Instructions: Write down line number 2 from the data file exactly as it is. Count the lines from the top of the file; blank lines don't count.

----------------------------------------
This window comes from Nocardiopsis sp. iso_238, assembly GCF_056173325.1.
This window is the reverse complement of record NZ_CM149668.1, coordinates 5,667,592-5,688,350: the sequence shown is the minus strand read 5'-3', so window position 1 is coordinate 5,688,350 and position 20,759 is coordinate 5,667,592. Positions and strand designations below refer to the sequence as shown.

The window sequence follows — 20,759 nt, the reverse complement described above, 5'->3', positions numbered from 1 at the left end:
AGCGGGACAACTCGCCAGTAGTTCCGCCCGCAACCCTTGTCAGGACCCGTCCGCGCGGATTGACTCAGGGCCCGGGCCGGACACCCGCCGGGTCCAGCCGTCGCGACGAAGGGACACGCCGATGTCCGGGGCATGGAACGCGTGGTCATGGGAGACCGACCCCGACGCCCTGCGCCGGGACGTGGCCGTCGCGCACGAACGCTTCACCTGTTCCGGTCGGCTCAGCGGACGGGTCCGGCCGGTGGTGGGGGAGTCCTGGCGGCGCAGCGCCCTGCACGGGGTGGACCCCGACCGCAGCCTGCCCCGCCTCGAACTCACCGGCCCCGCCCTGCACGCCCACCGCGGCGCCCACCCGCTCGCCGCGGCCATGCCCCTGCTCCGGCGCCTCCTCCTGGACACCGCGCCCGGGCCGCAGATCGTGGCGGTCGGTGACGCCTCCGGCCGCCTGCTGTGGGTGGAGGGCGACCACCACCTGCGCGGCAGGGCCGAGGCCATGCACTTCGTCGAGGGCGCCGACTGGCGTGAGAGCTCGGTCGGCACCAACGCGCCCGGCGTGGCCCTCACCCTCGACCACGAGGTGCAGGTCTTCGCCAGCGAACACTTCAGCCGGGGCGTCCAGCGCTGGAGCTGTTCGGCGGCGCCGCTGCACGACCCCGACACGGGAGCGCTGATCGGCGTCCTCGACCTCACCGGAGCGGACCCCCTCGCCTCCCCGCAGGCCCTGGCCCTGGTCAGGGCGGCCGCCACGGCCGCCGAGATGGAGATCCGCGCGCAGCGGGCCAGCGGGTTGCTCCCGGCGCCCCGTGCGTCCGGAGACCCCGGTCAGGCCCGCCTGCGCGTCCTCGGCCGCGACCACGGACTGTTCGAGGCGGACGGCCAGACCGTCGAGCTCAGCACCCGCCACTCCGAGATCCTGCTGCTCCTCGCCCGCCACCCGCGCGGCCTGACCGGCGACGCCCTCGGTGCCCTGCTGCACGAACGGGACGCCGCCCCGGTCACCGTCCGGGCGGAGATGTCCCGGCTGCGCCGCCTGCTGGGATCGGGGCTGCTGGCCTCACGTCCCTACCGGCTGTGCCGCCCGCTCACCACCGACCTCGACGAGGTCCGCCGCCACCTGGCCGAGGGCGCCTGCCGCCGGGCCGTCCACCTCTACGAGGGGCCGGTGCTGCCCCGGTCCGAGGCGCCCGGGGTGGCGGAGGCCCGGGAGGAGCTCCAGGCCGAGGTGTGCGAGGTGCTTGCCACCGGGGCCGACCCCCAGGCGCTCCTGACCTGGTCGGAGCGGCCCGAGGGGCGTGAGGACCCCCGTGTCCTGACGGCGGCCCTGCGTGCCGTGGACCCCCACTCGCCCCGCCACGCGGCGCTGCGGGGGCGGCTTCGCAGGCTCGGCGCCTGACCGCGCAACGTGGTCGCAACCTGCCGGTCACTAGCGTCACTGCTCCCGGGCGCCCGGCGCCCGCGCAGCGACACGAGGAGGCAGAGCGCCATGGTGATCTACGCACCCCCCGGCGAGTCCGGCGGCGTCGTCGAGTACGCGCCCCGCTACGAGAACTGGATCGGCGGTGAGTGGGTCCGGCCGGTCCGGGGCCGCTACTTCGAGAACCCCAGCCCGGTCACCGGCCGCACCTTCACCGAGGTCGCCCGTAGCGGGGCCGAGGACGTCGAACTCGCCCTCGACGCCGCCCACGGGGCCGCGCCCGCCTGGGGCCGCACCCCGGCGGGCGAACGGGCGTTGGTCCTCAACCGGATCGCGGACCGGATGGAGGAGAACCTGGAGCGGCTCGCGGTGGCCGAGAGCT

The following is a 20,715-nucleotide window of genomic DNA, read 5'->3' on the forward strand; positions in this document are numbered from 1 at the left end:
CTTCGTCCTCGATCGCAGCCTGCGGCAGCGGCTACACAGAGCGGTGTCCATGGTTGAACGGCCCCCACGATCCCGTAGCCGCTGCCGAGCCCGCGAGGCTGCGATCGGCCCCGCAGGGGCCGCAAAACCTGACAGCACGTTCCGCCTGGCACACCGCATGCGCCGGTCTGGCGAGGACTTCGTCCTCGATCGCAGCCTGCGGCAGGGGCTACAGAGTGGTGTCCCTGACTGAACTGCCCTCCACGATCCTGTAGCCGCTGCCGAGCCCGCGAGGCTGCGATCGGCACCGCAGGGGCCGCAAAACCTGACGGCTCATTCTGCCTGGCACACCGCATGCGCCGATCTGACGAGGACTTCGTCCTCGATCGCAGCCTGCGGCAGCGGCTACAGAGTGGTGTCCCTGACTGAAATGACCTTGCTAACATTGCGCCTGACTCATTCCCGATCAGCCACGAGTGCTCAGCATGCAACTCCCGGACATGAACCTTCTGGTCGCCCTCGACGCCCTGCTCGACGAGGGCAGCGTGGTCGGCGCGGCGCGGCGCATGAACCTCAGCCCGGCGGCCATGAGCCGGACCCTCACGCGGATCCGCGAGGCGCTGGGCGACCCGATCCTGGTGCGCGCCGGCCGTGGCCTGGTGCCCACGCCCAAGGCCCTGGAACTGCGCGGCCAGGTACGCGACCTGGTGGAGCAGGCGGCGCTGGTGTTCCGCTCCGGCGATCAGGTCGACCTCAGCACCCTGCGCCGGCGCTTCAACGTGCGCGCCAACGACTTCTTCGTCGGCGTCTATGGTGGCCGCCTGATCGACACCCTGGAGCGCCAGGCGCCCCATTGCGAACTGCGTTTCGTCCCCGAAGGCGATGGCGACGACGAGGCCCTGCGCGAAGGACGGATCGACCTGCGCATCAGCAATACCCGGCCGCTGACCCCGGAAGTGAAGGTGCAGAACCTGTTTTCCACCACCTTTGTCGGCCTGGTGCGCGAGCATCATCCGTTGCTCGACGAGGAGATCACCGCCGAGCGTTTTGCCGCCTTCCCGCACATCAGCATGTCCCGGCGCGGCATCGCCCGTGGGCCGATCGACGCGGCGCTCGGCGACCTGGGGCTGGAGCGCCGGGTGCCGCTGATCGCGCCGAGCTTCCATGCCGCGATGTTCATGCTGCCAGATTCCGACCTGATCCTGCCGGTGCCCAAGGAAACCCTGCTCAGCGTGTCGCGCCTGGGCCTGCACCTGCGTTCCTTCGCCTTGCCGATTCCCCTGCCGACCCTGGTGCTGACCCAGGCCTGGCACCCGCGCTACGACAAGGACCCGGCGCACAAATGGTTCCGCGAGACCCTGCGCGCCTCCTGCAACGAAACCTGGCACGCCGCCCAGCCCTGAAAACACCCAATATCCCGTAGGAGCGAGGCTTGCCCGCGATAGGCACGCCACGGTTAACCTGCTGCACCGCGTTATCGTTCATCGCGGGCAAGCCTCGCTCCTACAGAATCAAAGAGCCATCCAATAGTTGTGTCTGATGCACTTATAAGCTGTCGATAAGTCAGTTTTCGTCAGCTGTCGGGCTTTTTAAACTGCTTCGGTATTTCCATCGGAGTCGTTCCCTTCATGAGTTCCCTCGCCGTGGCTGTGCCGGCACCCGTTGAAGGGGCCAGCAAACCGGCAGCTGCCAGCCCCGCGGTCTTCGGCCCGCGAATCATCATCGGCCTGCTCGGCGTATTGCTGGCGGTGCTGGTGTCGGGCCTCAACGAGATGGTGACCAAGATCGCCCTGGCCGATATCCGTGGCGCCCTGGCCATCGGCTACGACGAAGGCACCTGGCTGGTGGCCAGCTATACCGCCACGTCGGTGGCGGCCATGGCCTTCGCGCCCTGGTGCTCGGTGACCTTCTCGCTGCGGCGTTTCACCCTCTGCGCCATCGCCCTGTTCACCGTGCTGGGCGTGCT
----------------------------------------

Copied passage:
This window is the reverse complement of record NZ_CM149668.1, coordinates 5,667,592-5,688,350: the sequence shown is the minus strand read 5'-3', so window position 1 is coordinate 5,688,350 and position 20,759 is coordinate 5,667,592. Positions and strand designations below refer to the sequence as shown.